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WECF Annual Report 2011

Working Together for a Healthy Environment for All



Women in Europe for a Common Future (WECF) is a network of over 100 organizations and several hundred individual members concerned with promoting a healthy environment for all, strengthening the role of women, and promoting a gender approach in environment and sustainable development policy and implementation at local, regional, national and international levels.

The year 2011 was foremost marked by the terrible nuclear catastrophe in Fukushima,
Japan. Any nuclear operation should be prepared for the worst, or not be allowed to operate. The nuclear operators and the government were not transparent towards the citizens for whose well-being they are responsible. Tests by citizen’s groups found that children’s playgrounds in the capital Tokyo, well outside of the area from where people had been evacuated, were contaminated with radioactive pollution. Many food products were polluted. The ocean is polluted. First deformed butterflies have already been found near Fukushima. And as radioactive pollution will continue to be dangerous for humans and animals for hundreds and even thousands of years to come, it is sad that once more official health authorities are reporting that the worst health effect from Fukushima is “stress”, in a way insinuating that citizen’s should stop asking questions and just continue their jives as if nothing has happened.

WECF has been calling attention to the great and irresponsible health risks from nuclear industry since its early years. Most policy makers worldwide are unaware about the terrible health effects of the nuclear industry activities in the former Soviet Union, following the testing of atomic bombs in Semipalatinsk and the Mayak Nuclear
complex explosions in Chelyabinsk province in the 1950s, from which the local populations continue to suffer, amongst others from birth defects and cancers. But not only exposure to high level radioactivity, also the exposure to low-level radioactivity are leading to inacceptable health effects, as shown by the many ill children living near uranium mines. In the former Soviet Union, houses were built with the waste from uranium mines, exposing families day in day out to radiation. Unfortunately in many countries in the world low radio-active waste has been used in construction works.
Fukushima was a wake-up call, and in 2011 WECF continued to speak out, in Germany, France, Netherlands, Kazakhstan, New York and Nairobi, about the need for a fast phase-out of nuclear energy, and much better legislation regarding opening and clean-up of uranium mines. WECF shared new information on the true cost of nuclear energy, such as the as yet unforeseen high economic costs of dismantling closed power plants, which no country in the world has yet seriously embarked on. We are leaving our children and grandchildren an unacceptable burden in the form of the immense economic costs and health damage.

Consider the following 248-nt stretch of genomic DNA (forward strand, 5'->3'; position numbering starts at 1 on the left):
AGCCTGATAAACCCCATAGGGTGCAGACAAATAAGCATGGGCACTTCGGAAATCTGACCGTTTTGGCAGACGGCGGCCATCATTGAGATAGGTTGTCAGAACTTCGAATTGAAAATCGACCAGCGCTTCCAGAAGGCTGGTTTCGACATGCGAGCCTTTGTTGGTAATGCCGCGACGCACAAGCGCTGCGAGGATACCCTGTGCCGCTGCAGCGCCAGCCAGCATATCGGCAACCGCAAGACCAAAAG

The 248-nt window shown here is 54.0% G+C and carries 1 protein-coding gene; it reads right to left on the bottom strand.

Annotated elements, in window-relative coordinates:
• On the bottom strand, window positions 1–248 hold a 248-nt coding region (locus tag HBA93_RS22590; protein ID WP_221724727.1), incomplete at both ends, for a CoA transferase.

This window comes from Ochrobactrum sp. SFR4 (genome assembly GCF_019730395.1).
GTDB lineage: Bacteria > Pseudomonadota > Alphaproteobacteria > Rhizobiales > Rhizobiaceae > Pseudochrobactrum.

2011 was also the year of the expansion of Project Nesting – "creating a safe indoor environment for your child” programme in 8 EU countries, and its related “toxic free toys” campaign,as the highlight of the year. More then 237.000 visitors in 2011 on the joint Nesting websites were proof of the growing interest from parents and consumer for better protecting of their children from harmful substances in the environment. Also medical profes- sionals and midwives asked to become multipliers, a training kit exists in 2 languages, and more than 30 trainings were given also to parents, by trained trainers. The public “toys testing events” in France and the Netherlands attracted a lot of media attention, and both events were features on prime TV and radio. Partners from the South Eastern European region started sharing best practices, and have obtained great deal of media and press attention in Albania and Macedonia, looking also at how to best implement European Chemicals regulation in their countries to protect human health. Nano materials and Endocrine Disruptors are new substances of concern, and also here WECF has increased political attention and interest of consumers, through letters to MPs and a critical event at the “nano-festival” in the Netherlands, and active contribution to “nano-dialogues” in Germany and France.

2011 was also the year of many successful local transformation projects with our partners. In 8 Eastern European, Caucasus and Central Asian countries women and men are installing solar water heaters in villages where previously hot water was inaccessible or unaffordable, providing hot water for washing as well as heating, in summer and in wintertime, without creating more CO2 emissions.

2011 was also the year of the Women Major Group preparations for Rio+20. Partners from 6 African countries held consultations with local women’s organisations, NGOs and policy makers, to prepare their own recommendations for the summit of heads of state on sustainable development. WECF leads the Women Major Group for Rio+20, together with our Southern Network partner DAWN – Development Alternatives with Women for a New Era, and a strong group of core-partners including WEDO, ENERGIA and Global Forest Coalition.

I am proud to present this annual report to you, as WECF and its partners have achieved admirable results despite the current financial crunch from which all non-profit organisations suffer.

Join us if you can, as member, partner or sponsor, to work with us
on achieving our goal of a Healthy Environment for All!

Sascha Gabizon
Executive Director WECF